Chinese car brands are changing the Russian market

03 April 2024

Car manufacturers from China are successfully developing the Russian market. In 2023, their share in sales exceeded 50%, and residents of major metropolises are increasingly moving to Chinese electric cars and hybrids. However, in terms of brand recognition, they have a lot to work on: only three Chinese brands have come close to the level of knowledge of their competitors. These are the results of a joint study by ROMIR and OKS Labs (by Okkam). 

Over the last two years, the Russian automotive market has undergone a structural transformation: supply chains, players and consumer sentiment have changed. The new market reality is the search for a balance between fundamentally changed supply and demand.

According to OKS Labs forecasts, the Russian automotive market will continue to grow and may reach 1.8 million units by 2028 in the baseline scenario. The key drivers of growth will be subsidies for car manufacturers and car loans, localisation of Chinese manufacturers, expected reduction of the key rate and development of electric transport.

The current situation has turned into a window of opportunity for Chinese players, who have made successful bets on two key segments: relatively cheap cars and premium electric cars and hybrids.

While in 2021 there was only one Chinese car brand in the top 10 in terms of sales, by 2023 Chinese brands already occupied six out of ten places in the ranking. The share of Chinese brands in sales for the same period increased more than 7 times - from 7% to 51%. Apart from them, only Russian brands were able to increase their share (from 23% to 33%). In January 2024, Chinese electric cars and hybrids of Zeekr, Lixiang and Voyah brands were sold in quantities comparable to the top 4 global brands, excluding Russian and Chinese brands.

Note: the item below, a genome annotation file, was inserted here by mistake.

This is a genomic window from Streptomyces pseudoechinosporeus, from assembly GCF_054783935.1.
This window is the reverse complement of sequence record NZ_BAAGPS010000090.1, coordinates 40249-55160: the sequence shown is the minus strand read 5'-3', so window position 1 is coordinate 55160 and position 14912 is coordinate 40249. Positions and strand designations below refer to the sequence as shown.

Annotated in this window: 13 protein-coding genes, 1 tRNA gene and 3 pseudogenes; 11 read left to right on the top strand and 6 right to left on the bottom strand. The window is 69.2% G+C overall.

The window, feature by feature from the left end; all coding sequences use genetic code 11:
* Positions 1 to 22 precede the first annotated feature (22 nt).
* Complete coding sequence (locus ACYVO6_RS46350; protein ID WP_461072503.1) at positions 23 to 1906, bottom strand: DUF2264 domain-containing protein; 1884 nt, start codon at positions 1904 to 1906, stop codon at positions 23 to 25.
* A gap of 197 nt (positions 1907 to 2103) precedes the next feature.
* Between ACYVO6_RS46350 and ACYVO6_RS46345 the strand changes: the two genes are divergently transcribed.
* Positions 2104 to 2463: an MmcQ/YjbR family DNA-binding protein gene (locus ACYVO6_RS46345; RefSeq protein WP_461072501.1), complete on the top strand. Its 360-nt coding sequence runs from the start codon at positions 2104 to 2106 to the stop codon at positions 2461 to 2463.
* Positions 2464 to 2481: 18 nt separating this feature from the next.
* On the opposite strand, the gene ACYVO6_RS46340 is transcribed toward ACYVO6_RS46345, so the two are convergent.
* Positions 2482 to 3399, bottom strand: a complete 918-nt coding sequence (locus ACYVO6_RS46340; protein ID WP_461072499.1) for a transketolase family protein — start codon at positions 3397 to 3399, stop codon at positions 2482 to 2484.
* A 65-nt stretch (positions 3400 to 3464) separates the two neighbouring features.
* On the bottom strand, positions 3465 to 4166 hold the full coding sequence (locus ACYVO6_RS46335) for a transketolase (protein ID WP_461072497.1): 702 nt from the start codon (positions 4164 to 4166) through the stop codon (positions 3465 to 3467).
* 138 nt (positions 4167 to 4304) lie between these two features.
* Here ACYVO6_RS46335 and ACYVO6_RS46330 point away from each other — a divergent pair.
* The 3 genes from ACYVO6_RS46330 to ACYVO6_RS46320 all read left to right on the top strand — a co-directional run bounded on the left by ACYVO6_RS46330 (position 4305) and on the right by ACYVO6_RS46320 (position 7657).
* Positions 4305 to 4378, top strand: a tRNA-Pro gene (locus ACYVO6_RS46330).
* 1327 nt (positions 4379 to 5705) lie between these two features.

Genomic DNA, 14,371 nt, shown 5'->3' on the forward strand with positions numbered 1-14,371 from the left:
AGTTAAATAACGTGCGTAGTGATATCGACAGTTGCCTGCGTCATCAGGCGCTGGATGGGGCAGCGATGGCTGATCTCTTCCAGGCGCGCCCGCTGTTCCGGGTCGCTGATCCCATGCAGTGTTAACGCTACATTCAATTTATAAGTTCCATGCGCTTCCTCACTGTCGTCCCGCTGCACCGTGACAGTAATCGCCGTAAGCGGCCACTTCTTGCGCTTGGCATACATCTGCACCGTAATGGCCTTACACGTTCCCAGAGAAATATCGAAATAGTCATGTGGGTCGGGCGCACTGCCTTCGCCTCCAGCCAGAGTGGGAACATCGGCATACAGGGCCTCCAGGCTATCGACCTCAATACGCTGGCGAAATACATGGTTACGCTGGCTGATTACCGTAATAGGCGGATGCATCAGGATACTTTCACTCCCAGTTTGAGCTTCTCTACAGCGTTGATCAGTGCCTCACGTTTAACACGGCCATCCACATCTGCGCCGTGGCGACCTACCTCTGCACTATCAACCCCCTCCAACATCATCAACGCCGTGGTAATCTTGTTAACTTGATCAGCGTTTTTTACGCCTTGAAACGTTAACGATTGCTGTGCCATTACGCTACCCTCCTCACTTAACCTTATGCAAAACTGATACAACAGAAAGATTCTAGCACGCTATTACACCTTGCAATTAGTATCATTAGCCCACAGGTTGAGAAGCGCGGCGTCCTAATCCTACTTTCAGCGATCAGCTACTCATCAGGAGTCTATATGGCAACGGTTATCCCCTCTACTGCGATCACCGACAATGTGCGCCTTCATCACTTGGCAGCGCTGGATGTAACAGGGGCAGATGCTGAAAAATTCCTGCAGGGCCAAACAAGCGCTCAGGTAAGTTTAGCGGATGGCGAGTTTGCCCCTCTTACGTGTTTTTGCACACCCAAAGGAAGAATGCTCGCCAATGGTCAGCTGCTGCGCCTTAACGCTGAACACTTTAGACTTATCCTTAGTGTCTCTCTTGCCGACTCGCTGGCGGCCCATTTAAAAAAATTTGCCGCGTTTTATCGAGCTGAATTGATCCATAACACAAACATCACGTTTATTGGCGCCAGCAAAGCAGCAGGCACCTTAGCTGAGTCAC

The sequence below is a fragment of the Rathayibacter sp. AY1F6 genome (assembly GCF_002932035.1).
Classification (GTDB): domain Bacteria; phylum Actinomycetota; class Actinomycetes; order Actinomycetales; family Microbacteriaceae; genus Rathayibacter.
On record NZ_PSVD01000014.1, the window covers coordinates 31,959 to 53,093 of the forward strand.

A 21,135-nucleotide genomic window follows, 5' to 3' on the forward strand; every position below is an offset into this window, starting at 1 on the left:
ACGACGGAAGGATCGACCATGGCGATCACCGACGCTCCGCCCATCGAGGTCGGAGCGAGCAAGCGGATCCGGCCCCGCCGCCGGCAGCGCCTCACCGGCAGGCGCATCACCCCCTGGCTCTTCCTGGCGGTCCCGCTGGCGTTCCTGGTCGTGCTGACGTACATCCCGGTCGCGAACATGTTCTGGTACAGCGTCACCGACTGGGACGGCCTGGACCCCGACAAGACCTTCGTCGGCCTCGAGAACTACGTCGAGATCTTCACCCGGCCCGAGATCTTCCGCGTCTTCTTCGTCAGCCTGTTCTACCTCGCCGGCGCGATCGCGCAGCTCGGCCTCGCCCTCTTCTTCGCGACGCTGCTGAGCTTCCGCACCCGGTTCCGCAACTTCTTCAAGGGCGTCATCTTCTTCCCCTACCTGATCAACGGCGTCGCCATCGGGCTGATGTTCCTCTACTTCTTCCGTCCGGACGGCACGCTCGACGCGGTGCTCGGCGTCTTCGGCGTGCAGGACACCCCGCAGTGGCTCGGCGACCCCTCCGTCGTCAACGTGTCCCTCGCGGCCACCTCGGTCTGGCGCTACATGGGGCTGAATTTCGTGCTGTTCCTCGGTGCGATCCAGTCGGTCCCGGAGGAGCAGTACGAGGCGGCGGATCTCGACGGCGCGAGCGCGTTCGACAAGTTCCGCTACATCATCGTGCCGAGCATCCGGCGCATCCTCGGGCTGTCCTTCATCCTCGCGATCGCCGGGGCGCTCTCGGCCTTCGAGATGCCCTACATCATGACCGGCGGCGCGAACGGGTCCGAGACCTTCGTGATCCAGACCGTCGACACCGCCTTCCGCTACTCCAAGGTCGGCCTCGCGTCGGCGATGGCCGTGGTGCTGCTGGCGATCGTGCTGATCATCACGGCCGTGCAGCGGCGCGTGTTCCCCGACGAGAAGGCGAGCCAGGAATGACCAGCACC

Manufacturers from China are actively expanding their presence in the Russian market by localising production and adapting the model range, developing official dealer networks, and increasing marketing expenditures. In two years, the number of dealership centres managed by Chinese companies has increased from 713 to 2207, making them leaders in this indicator.

Serious ambitions are also evidenced by the fact that last year three Chinese car brands were among the top five in terms of advertising expenditure in their category. According to the study, the most recognisable brands are Chery, Haval and Geely, but they are only beginning to approach mass European, Korean and Russian brands in terms of spontaneous knowledge and knowledge with cues.

Currently, Chinese brands are perceived uniformly in the mass consciousness despite radical differences in model ranges. The study found that consumers do not differentiate even between premium brands such as Zeekr and Tank, categorising them as status mass brands such as Exceed, Geely and Haval.

The main barriers to buying Chinese brands are lack of long-term experience (39 per cent), lack of confidence in the long-term performance of official dealers (27 per cent), doubts about quality (26 per cent) and lack of demand in the aftermarket (25 per cent).

Nevertheless, despite the relatively low recognition of Chinese brands and the noted barriers to purchase, the sales statistics indicate significant demand and market adaptation to the inevitable changes.

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